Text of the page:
Experts see worrisome link between coronavirus, pollution

 

Advocates and Democratic lawmakers are raising concerns over new research that suggests environmental conditions could exacerbate the effects of the coronavirus on low-income and minority communities.

A recent Harvard study found that people who live in areas with more exposure to air pollution are more likely to die from the pandemic, while other research shows that black and Latino communities people are disproportionately affected by the disease.

“In public health, it’s often said that your ZIP code is more indicative of your health outcomes than your genetic code,” Lubna Ahmed, the director of environmental health at WE ACT for Environmental Justice, told The Hill.

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Polluting industries are frequently located near low-income and minority communities. One assessment published by the American Public Health Association in 2018 showed that nonwhite and low-income communities are harder hit by pollution.

Authors of the more recent Harvard study on the coronavirus said their results “suggest that long-term exposure to air pollution increases vulnerability to experiencing the most severe COVID-19 outcomes.”

That study added to a growing body of research on the overall health risks to communities exposed to high pollution levels, neighborhoods that are often occupied by people of color and low-income residents.

Ahmed pointed out that those groups often face worse outdoor air quality — caused by pollution from cars and emissions-producing facilities — and indoor air quality related to mold and poor ventilation in low-income housing.

“Anybody who’s been impacted by pollution is in danger of infection by COVID-19 because they face this elevated risk of having underlying conditions,” she said.

As an example, she pointed to Manhattan’s bus depots on the upper part of the island, where a higher percentage of the population is made up of people of color. Her group has charged that these bus storage centers are responsible for toxic emissions.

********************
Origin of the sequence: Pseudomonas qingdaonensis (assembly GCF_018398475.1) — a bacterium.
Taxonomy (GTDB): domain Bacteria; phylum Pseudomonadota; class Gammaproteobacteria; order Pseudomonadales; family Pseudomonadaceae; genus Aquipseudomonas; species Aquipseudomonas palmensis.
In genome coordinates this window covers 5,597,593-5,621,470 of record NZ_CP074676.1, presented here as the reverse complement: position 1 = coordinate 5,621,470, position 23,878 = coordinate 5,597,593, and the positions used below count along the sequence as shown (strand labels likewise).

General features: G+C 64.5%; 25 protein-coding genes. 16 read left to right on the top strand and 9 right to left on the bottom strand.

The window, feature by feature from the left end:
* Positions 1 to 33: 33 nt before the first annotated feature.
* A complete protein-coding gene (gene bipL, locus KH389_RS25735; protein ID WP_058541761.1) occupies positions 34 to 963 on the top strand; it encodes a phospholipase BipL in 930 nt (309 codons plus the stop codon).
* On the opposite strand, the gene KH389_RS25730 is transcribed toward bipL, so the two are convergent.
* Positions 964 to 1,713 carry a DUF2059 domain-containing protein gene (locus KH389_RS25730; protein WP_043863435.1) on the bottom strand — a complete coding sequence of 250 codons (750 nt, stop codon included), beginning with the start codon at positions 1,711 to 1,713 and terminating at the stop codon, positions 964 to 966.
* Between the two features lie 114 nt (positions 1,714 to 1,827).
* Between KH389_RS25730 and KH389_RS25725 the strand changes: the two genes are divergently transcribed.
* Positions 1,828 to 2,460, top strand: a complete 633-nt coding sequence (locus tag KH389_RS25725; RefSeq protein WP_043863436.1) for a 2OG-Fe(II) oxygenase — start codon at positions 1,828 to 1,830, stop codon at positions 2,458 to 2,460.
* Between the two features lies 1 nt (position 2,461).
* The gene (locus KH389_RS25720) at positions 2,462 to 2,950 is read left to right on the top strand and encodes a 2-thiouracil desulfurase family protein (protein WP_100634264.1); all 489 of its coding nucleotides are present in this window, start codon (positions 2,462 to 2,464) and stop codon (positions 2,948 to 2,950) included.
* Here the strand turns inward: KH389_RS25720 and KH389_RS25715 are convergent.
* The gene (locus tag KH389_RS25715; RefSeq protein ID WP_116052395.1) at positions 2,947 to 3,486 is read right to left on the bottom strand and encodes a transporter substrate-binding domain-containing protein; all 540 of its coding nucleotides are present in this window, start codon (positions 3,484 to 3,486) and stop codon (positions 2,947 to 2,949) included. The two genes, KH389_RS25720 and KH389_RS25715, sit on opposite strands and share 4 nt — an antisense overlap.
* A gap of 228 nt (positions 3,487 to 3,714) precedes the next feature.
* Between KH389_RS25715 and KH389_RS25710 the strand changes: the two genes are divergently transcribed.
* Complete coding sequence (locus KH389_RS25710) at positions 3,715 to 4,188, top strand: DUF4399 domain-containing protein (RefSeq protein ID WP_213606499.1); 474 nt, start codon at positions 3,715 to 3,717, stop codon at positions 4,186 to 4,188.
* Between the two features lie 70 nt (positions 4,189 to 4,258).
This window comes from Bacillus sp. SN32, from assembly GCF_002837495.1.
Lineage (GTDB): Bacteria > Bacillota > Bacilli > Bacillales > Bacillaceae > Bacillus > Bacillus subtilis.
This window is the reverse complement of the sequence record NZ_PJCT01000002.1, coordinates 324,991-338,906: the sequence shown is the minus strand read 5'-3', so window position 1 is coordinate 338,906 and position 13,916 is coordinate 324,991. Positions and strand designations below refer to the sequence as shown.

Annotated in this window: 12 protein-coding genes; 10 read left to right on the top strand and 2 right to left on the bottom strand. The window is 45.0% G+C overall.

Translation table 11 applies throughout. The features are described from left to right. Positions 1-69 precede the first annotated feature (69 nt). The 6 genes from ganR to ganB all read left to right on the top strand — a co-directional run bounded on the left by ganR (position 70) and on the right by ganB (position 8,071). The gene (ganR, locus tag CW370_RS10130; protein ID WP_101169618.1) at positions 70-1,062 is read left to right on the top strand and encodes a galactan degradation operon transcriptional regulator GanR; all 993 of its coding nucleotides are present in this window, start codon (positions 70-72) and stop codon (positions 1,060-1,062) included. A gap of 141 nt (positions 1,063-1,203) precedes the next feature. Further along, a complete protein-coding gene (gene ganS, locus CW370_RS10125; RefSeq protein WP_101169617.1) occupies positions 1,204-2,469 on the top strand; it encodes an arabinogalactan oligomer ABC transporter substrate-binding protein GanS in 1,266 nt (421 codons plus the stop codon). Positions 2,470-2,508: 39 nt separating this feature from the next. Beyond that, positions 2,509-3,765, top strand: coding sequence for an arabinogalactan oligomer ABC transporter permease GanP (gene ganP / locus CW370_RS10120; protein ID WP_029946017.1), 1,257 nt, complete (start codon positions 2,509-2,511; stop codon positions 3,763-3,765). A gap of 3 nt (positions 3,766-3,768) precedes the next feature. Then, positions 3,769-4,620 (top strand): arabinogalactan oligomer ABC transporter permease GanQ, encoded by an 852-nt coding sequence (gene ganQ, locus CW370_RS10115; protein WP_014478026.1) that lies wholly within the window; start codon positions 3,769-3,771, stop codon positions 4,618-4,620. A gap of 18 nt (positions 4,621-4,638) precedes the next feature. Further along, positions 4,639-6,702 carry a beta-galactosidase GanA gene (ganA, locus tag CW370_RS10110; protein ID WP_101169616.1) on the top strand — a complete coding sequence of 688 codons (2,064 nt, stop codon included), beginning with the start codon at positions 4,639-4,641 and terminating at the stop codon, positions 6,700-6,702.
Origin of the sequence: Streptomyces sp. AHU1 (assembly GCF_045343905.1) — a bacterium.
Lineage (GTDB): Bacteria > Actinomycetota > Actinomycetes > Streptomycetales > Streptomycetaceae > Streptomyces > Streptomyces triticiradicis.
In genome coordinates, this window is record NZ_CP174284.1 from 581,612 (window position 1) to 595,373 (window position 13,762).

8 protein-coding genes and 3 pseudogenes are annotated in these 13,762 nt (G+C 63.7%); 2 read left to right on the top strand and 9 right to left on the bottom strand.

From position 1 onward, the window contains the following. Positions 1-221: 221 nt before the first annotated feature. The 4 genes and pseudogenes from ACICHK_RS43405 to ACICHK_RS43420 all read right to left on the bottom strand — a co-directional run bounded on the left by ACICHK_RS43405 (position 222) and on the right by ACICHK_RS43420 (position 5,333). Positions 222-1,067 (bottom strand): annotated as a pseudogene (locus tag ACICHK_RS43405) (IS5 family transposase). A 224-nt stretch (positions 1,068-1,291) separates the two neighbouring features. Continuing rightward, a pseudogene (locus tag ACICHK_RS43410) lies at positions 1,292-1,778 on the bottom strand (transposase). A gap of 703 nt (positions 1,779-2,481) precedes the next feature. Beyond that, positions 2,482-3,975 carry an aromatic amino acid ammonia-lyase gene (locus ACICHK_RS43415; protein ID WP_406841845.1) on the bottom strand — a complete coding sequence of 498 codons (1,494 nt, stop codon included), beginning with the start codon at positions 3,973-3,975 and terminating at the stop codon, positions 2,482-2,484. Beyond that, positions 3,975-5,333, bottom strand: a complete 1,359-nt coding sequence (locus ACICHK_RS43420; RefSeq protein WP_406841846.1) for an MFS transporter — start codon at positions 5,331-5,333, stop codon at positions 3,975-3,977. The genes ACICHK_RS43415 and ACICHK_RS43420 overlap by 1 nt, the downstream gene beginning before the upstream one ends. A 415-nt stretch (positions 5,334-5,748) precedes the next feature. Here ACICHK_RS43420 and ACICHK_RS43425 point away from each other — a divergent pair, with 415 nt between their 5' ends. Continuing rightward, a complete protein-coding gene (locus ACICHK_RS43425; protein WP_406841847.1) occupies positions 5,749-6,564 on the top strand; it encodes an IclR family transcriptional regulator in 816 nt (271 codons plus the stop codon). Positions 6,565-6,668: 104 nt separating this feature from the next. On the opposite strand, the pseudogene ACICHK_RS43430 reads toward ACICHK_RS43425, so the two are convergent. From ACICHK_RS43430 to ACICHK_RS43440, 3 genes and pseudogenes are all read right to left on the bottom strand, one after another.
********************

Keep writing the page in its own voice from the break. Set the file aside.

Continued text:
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Greater exposure to air pollution has been linked to respiratory conditions such as asthma, which can increase risks of serious illness or death from the virus.

“We see in these big cities higher rates of minority communities suffering from death from COVID-19,” said Rep. Donald McEachinAston (Donale) Donald McEachinOVERNIGHT ENERGY: Biden pledges carbon-free power by 2035 in T environment plan | Trump administration has been underestimating costs of carbon pollution, government watchdog finds | Trump to move forward with rollback of bedrock environmental law Trump to move forward with rollback of bedrock environmental law Sanders-Biden climate task force calls for carbon-free power by 2035 MORE (D-Va.).

He said those residents are “already having adverse health conditions” because of the pollution they’re exposed to, “and then you add COVID-19 to it and you have a recipe for disaster.”

But it’s not just pollution, said environmental justice activist Theresa Landrum.

She noted that a lack of access to water threatens to worsen health conditions for people in low-income communities hit by the coronavirus.

“Many people here in the Detroit area still don’t have water,” Landrum said, noting that many have said the “first line of defense” for the virus is to “wash your hands,” which is difficult without water.

Detroit has reported more than 6,200 coronavirus cases and over 325 deaths.

The new studies linking environmental conditions to impacts of the coronavirus come as more demographic data sheds light on the spread of the disease.

In Louisiana, 70 percent of those who have died were black, despite the African American community accounting for just 32 percent of the state’s population. In New York City, the virus has been about twice as deadly for blacks and Latinos as for white people.

For decades, advocates have called for action at the state, local and federal level to tackle the effects of environmental issues on marginalized communities.

McEachin, a member of the Congressional Black Caucus, co-authored an environmental justice bill earlier this year that he says would address some of those inequities.

The legislation would require that Clean Air Act and Clean Water Act permitting decisions take into account the broader impact of pollution. It also would authorize $75 million to support projects tackling environmental and public health issues.

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Ahmed said it’s not just important to understand that communities of color are disproportionately impacted, but also to look at the environmental factors behind the phenomenon. 

“Major issues are the underlying factors that cause black and brown communities to be more vulnerable to this disease,” she said.